Consumers, however, “increasingly want not only fresh food, but safe food with as few chemicals as possible,” Cope says. “New technology is helping that happen.”
While some restaurants are using more fresh fruit, others are finding success with the individually quick frozen (iqf) process, which captures the flavor, freshness, and texture of fruit by quickly freezing it.
All these fruit alternatives give operators a chance to differentiate themselves across the menu, from salads to soup and bread to beverages, Lombardi says. “What you’re seeing in fruit is a way to enhance all types of dishes.”
Diners are taking notice. A survey by the PBH Foundation last year noted that a quarter of the nation’s moms found it easier to get their families to eat fruit at limited-service restaurants than before. That’s up from 19 percent in 2008.
Pivonka credits this increase in part to McDonald’s, which recently vowed to include apple slices in all its Happy Meals and offers the Fruit ‘n Yogurt Parfait, with blueberries and strawberries, as a healthy snack option.
“McDonald’s has single-handedly done so much with fruit,” she says.
For much of the past decade, fruit has been “an integrated part” of McDonald’s pantry, says Dan Coudreaut, the company’s executive chef and senior director of culinary innovation.
McDonald’s introduced Apple Dippers—fresh sliced and peeled apples with a low-fat caramel dip—in late 2003. Next was a fruit and walnut salad, followed by various other items, including recent smoothies and oatmeal with fruit.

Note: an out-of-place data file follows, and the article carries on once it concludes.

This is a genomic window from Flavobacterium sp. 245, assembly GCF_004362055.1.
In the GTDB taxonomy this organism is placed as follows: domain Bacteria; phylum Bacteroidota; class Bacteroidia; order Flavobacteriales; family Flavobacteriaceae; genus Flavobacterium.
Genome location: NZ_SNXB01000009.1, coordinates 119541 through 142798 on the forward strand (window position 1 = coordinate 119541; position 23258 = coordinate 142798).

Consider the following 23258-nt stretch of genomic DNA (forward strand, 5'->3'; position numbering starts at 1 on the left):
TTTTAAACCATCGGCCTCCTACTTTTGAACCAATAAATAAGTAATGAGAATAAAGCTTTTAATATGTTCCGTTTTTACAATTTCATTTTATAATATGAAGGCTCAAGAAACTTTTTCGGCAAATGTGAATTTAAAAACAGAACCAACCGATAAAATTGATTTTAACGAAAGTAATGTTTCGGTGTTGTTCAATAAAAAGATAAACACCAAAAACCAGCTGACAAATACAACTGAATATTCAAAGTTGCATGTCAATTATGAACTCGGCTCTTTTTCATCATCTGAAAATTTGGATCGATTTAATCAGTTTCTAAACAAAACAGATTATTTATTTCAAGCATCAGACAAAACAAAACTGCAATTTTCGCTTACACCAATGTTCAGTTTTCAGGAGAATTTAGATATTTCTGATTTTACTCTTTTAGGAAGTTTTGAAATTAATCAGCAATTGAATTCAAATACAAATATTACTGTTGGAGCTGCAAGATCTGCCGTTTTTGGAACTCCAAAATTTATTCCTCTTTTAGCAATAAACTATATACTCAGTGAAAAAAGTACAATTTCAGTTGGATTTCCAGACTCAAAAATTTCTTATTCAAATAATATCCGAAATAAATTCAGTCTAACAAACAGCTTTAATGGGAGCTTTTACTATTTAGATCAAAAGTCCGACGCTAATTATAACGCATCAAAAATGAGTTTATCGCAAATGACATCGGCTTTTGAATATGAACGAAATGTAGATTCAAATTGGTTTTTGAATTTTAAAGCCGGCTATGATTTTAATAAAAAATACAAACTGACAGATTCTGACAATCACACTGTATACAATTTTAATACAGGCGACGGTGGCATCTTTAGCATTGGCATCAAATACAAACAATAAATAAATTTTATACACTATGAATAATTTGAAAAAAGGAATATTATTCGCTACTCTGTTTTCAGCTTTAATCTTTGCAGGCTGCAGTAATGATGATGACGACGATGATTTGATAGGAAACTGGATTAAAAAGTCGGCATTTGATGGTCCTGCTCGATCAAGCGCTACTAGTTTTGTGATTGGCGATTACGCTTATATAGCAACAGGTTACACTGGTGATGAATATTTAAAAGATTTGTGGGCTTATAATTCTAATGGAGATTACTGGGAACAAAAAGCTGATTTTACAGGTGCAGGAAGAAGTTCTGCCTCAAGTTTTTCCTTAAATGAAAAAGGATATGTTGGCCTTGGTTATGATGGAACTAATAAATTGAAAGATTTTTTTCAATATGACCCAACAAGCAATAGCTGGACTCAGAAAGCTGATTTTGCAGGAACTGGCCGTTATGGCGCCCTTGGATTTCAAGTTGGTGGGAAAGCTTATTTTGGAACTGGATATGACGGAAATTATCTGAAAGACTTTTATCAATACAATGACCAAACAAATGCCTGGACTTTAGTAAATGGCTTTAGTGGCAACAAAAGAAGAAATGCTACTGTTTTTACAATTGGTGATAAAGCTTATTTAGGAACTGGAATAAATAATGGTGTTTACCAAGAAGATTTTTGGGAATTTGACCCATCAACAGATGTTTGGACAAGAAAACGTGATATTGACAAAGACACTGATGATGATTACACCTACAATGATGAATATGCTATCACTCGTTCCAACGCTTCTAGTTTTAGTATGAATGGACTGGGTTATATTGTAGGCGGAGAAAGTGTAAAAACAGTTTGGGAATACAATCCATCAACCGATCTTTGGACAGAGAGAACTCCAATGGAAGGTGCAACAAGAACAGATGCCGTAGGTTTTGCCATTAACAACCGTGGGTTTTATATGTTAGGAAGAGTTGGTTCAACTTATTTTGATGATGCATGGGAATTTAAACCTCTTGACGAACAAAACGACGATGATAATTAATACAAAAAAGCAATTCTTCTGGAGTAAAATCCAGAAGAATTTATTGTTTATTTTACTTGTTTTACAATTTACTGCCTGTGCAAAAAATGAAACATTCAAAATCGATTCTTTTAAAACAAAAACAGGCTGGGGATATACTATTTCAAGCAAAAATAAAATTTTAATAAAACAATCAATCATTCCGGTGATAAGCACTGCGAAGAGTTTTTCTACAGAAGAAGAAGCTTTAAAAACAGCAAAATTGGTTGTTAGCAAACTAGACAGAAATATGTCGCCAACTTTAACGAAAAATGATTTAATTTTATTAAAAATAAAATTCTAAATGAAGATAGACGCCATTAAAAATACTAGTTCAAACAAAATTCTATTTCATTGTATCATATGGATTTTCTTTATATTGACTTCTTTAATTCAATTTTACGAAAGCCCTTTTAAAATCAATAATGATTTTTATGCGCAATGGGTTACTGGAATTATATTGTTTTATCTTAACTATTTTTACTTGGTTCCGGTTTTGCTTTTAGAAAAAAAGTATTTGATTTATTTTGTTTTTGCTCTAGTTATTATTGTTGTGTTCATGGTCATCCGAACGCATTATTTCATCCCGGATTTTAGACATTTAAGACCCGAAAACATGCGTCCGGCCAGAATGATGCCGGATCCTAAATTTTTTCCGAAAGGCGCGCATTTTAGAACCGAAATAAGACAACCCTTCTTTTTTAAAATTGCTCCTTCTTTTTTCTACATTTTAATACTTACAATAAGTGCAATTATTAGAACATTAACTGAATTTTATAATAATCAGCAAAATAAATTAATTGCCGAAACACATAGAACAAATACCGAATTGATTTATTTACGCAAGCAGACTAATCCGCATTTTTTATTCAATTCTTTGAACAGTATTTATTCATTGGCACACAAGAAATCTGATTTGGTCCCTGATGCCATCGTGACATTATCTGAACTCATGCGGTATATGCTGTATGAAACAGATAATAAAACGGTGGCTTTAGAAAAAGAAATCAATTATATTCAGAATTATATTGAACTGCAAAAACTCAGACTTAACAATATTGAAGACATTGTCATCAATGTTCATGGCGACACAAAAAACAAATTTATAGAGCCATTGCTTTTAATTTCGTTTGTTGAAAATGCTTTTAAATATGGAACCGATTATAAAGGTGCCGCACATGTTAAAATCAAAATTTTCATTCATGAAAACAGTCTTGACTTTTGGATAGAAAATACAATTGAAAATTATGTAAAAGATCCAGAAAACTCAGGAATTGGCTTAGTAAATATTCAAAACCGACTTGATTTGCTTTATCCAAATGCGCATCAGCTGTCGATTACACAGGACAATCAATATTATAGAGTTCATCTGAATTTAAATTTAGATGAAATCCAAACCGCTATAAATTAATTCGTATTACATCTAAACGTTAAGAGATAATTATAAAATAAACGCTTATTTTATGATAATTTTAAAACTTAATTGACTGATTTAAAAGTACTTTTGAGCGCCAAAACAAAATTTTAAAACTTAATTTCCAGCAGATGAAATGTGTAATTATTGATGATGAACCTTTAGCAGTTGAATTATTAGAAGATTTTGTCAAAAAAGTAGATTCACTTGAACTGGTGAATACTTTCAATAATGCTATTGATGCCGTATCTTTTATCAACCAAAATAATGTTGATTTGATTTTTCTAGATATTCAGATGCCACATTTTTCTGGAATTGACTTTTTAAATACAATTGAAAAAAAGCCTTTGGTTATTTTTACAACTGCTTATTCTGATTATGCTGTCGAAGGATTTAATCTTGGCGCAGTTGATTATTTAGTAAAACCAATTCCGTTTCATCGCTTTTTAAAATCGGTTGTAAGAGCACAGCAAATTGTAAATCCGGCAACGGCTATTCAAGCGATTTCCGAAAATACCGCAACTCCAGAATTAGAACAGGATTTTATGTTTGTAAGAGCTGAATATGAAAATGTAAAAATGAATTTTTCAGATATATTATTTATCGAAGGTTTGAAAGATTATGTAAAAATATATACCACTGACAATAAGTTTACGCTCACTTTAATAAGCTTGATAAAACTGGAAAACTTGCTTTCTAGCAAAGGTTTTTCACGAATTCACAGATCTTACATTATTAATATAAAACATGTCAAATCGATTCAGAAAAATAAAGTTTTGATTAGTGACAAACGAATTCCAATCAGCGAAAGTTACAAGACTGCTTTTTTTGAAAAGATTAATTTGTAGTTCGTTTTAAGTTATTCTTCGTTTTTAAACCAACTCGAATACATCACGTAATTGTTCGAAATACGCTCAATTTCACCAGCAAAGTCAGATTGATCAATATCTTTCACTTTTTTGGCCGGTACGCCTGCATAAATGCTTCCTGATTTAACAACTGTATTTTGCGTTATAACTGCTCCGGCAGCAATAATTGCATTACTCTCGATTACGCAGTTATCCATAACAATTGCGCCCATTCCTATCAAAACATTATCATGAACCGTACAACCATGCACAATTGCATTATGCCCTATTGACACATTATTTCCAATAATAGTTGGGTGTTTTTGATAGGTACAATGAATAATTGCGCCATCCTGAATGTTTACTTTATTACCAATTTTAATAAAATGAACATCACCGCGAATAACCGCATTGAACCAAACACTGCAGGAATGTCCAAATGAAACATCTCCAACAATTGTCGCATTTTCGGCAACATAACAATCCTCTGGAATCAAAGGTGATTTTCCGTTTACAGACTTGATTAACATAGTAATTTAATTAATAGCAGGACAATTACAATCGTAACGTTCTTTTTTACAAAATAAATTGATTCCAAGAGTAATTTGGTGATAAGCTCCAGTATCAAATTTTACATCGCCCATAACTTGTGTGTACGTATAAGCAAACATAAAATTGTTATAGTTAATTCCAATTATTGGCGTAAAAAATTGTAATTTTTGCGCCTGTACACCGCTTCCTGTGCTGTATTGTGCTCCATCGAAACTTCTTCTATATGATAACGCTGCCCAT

“Have we made a concerted effort to add more fruit to the menu? Yes,” Coudreaut says. “It’s in tune with what guests want. This is all part of a trend, because people are more and more exposed to having” fruit as part of their daily menu.
Other limited-service restaurants have added fresh fruit, too. Most of the bakery cafés and many quick serves have pieces of fruit (apples, bananas, or oranges) on the menu, while more than a dozen chains have fresh fruit cups and salads.
In 2004, Wendy’s was among the first fast feeders to offer a fresh fruit cup and the first to have a full fruit salad on the menu. But it didn’t last long.
“Consumers said they wanted it, but they didn’t flock to it,” says long-time company spokesman Denny Lynch. Now, considering the growing interest by consumers in fresh fruit items over recent years, “we were probably ahead of the game,” he says.